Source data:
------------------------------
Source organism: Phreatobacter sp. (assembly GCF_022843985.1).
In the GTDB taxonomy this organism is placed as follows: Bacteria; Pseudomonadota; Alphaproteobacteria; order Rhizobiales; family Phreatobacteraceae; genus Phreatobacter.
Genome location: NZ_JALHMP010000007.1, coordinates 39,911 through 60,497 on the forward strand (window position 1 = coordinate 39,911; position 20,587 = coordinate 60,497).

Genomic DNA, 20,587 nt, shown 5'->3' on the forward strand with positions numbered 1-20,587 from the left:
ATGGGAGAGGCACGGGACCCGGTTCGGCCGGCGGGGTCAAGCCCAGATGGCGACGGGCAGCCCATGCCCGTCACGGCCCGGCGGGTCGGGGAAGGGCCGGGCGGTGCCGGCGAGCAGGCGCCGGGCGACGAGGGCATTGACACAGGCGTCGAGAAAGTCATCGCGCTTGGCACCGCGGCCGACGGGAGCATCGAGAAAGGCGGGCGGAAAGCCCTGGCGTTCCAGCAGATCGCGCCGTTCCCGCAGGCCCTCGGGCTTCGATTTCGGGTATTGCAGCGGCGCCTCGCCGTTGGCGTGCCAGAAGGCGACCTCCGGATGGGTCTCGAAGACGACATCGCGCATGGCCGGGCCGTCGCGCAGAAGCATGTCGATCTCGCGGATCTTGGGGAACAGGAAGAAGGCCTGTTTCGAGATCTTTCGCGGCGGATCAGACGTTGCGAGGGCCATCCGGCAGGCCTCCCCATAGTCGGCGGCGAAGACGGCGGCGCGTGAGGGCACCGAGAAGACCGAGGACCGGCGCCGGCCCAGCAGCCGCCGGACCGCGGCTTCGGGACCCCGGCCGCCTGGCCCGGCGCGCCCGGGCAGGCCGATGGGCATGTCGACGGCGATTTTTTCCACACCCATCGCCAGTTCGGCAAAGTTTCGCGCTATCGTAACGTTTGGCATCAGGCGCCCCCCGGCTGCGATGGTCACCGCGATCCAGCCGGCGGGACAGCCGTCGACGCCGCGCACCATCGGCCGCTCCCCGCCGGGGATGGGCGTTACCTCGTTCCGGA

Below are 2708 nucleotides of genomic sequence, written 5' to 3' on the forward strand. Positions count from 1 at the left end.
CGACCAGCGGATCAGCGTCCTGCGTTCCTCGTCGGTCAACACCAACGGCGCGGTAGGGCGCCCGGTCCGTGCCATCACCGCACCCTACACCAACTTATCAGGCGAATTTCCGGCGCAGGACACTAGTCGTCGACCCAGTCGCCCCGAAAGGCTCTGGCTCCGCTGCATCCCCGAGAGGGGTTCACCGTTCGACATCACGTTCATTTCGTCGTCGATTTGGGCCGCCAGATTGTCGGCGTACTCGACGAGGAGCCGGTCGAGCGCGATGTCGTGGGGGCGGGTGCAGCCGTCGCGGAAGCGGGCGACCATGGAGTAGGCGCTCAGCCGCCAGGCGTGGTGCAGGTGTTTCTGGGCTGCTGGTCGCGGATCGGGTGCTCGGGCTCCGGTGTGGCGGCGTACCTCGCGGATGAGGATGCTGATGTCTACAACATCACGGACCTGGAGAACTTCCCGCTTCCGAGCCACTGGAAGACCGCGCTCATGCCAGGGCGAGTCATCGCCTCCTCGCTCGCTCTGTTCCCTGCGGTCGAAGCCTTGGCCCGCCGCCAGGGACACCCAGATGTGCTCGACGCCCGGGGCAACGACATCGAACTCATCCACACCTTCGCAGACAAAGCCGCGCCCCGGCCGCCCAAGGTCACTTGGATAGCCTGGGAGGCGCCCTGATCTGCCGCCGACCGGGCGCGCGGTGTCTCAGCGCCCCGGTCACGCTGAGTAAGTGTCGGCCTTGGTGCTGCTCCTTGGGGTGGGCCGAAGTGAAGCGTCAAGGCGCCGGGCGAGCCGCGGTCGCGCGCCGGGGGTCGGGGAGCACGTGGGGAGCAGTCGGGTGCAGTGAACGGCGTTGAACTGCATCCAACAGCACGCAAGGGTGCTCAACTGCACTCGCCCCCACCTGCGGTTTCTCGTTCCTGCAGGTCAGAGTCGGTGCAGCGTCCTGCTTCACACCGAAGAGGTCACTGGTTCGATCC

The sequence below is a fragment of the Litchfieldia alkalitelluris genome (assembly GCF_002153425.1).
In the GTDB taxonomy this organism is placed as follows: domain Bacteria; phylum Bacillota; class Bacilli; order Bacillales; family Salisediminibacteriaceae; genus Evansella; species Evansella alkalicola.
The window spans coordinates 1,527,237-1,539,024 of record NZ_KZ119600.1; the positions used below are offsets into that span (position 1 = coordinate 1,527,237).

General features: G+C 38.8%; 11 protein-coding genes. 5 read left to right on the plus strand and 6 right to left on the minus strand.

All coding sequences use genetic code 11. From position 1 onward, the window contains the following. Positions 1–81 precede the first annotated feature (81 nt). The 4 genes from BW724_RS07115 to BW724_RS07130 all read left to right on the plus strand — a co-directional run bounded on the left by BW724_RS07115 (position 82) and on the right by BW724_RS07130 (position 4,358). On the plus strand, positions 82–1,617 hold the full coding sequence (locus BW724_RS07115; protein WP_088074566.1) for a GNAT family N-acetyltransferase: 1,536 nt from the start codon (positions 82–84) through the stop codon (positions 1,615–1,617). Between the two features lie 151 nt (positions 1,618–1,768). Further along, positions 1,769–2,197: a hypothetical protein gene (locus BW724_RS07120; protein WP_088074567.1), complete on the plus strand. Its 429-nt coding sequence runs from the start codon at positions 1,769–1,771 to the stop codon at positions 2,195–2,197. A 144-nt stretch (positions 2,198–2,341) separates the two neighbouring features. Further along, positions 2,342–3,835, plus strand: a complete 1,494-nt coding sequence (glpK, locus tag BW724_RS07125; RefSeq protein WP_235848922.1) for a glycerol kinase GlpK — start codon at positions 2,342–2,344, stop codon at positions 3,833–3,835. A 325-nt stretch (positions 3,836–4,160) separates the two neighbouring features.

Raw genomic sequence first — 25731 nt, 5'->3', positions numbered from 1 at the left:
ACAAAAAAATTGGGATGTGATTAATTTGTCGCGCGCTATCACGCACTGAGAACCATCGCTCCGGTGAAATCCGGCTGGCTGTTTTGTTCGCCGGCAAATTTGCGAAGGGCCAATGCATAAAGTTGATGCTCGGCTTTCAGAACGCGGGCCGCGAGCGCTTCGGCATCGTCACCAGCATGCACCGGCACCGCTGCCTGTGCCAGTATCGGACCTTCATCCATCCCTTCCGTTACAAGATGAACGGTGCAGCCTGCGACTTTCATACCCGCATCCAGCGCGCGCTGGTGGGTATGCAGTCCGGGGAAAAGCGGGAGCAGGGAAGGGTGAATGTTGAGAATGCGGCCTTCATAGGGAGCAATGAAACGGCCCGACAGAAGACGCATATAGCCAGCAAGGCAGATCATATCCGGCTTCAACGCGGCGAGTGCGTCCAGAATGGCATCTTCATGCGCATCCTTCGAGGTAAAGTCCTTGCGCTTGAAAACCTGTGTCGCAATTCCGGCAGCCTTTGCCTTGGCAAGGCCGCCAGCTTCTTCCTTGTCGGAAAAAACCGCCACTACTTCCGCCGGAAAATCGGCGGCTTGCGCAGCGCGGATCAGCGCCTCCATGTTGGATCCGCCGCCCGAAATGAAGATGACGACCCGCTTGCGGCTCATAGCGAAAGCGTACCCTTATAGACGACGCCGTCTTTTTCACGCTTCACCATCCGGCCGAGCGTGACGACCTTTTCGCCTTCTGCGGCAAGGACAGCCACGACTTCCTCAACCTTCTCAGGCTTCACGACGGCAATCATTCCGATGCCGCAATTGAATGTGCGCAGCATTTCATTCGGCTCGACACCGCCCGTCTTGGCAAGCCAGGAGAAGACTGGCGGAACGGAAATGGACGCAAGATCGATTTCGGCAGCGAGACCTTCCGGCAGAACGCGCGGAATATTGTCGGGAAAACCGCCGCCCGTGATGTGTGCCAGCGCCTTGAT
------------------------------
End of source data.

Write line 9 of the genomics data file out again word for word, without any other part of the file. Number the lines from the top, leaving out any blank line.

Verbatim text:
In the GTDB taxonomy this organism is placed as follows: domain Bacteria; phylum Bacillota; class Bacilli; order Bacillales; family Salisediminibacteriaceae; genus Evansella; species Evansella alkalicola.